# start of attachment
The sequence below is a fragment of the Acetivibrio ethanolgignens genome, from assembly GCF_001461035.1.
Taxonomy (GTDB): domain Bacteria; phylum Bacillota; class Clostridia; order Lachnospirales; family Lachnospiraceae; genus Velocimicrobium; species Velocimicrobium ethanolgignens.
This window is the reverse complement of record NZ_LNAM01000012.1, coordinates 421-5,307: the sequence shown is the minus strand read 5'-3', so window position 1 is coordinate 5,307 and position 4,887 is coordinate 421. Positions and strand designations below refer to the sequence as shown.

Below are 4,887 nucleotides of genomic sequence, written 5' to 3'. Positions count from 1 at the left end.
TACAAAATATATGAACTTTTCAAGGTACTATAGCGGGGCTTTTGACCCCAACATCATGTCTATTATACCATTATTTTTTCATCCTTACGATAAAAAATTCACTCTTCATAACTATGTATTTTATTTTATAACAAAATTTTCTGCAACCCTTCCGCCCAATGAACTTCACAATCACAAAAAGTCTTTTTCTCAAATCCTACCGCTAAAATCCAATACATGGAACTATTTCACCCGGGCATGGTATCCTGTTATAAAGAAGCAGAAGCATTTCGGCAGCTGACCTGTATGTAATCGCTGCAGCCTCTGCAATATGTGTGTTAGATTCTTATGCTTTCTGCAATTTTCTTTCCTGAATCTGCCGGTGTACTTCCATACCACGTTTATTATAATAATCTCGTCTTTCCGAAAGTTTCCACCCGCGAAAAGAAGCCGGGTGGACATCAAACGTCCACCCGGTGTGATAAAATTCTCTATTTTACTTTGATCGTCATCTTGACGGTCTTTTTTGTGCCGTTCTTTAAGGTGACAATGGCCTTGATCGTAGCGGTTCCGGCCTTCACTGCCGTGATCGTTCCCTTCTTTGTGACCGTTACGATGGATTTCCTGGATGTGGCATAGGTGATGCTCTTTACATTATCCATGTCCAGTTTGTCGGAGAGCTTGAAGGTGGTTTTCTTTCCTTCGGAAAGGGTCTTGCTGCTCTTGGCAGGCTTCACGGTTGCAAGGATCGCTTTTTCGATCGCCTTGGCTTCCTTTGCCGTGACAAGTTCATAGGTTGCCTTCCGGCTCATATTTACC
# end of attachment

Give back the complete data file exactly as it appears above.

The sequence below is a fragment of the Acetivibrio ethanolgignens genome, from assembly GCF_001461035.1.
Taxonomy (GTDB): domain Bacteria; phylum Bacillota; class Clostridia; order Lachnospirales; family Lachnospiraceae; genus Velocimicrobium; species Velocimicrobium ethanolgignens.
This window is the reverse complement of record NZ_LNAM01000012.1, coordinates 421-5,307: the sequence shown is the minus strand read 5'-3', so window position 1 is coordinate 5,307 and position 4,887 is coordinate 421. Positions and strand designations below refer to the sequence as shown.

Below are 4,887 nucleotides of genomic sequence, written 5' to 3'. Positions count from 1 at the left end.
TACAAAATATATGAACTTTTCAAGGTACTATAGCGGGGCTTTTGACCCCAACATCATGTCTATTATACCATTATTTTTTCATCCTTACGATAAAAAATTCACTCTTCATAACTATGTATTTTATTTTATAACAAAATTTTCTGCAACCCTTCCGCCCAATGAACTTCACAATCACAAAAAGTCTTTTTCTCAAATCCTACCGCTAAAATCCAATACATGGAACTATTTCACCCGGGCATGGTATCCTGTTATAAAGAAGCAGAAGCATTTCGGCAGCTGACCTGTATGTAATCGCTGCAGCCTCTGCAATATGTGTGTTAGATTCTTATGCTTTCTGCAATTTTCTTTCCTGAATCTGCCGGTGTACTTCCATACCACGTTTATTATAATAATCTCGTCTTTCCGAAAGTTTCCACCCGCGAAAAGAAGCCGGGTGGACATCAAACGTCCACCCGGTGTGATAAAATTCTCTATTTTACTTTGATCGTCATCTTGACGGTCTTTTTTGTGCCGTTCTTTAAGGTGACAATGGCCTTGATCGTAGCGGTTCCGGCCTTCACTGCCGTGATCGTTCCCTTCTTTGTGACCGTTACGATGGATTTCCTGGATGTGGCATAGGTGATGCTCTTTACATTATCCATGTCCAGTTTGTCGGAGAGCTTGAAGGTGGTTTTCTTTCCTTCGGAAAGGGTCTTGCTGCTCTTGGCAGGCTTCACGGTTGCAAGGATCGCTTTTTCGATCGCCTTGGCTTCCTTTGCCGTGACAAGTTCATAGGTTGCCTTCCGGCTCATATTTACC